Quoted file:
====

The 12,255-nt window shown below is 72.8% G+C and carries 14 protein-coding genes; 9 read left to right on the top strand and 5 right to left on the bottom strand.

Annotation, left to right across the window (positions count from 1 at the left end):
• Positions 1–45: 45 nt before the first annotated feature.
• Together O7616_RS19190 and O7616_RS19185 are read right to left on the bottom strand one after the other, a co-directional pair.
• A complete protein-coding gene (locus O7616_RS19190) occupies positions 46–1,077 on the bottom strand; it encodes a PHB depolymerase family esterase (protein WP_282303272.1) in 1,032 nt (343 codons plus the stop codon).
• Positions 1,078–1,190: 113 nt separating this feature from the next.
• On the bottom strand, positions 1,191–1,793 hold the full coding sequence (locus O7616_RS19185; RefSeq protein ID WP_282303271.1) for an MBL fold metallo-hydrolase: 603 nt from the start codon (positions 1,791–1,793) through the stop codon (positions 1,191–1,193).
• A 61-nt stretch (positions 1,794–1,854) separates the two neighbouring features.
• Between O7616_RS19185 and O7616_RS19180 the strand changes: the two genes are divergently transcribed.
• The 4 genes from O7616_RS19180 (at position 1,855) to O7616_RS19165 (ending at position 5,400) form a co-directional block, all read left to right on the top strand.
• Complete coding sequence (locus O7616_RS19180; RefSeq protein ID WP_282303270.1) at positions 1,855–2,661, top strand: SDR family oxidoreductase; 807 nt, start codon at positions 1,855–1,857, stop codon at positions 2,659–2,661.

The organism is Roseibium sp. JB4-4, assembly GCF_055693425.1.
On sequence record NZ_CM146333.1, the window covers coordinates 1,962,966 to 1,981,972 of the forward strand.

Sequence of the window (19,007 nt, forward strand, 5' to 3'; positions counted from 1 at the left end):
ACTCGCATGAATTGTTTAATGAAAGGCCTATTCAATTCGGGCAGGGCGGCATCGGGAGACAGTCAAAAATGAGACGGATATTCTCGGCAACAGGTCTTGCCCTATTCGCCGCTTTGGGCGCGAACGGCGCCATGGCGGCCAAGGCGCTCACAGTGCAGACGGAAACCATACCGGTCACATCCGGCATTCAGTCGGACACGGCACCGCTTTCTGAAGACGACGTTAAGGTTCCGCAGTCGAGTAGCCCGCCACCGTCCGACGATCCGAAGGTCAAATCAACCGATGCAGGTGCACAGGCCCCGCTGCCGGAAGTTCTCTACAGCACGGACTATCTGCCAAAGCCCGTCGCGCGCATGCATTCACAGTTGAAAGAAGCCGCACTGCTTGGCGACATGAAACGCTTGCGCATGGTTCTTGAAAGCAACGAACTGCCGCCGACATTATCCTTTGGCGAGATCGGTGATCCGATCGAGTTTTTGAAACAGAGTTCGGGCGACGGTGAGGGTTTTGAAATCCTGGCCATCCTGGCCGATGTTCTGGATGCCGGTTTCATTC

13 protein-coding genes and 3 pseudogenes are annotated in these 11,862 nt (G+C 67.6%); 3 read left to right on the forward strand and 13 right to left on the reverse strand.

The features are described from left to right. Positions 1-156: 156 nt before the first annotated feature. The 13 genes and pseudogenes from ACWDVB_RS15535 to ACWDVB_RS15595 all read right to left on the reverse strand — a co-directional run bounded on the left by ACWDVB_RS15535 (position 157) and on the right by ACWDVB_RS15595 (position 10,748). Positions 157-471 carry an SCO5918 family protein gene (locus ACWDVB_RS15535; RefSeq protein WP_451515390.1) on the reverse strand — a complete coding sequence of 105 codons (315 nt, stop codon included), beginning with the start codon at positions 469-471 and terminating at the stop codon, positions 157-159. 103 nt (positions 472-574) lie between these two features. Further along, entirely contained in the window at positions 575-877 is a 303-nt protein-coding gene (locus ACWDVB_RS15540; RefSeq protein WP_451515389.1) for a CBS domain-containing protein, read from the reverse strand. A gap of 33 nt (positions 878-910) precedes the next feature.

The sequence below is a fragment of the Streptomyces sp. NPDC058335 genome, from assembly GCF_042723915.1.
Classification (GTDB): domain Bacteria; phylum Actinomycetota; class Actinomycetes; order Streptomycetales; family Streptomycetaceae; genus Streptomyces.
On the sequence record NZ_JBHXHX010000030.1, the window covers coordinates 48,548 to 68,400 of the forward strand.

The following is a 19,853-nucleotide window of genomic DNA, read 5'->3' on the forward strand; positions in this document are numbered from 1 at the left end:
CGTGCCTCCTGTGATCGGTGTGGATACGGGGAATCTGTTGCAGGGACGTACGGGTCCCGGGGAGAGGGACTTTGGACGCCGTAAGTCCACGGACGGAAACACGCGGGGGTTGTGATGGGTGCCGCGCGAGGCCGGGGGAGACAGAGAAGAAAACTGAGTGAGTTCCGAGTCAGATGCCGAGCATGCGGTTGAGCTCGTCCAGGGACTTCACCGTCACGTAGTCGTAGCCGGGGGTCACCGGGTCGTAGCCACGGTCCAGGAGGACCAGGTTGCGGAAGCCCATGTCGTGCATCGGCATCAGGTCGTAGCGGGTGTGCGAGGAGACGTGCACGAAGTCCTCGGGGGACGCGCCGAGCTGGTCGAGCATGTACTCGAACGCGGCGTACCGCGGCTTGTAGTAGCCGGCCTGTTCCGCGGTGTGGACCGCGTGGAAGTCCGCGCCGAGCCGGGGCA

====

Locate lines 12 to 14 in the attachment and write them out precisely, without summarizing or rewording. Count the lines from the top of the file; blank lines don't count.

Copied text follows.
The organism is Roseibium sp. JB4-4, assembly GCF_055693425.1.
On sequence record NZ_CM146333.1, the window covers coordinates 1,962,966 to 1,981,972 of the forward strand.

Sequence of the window (19,007 nt, forward strand, 5' to 3'; positions counted from 1 at the left end):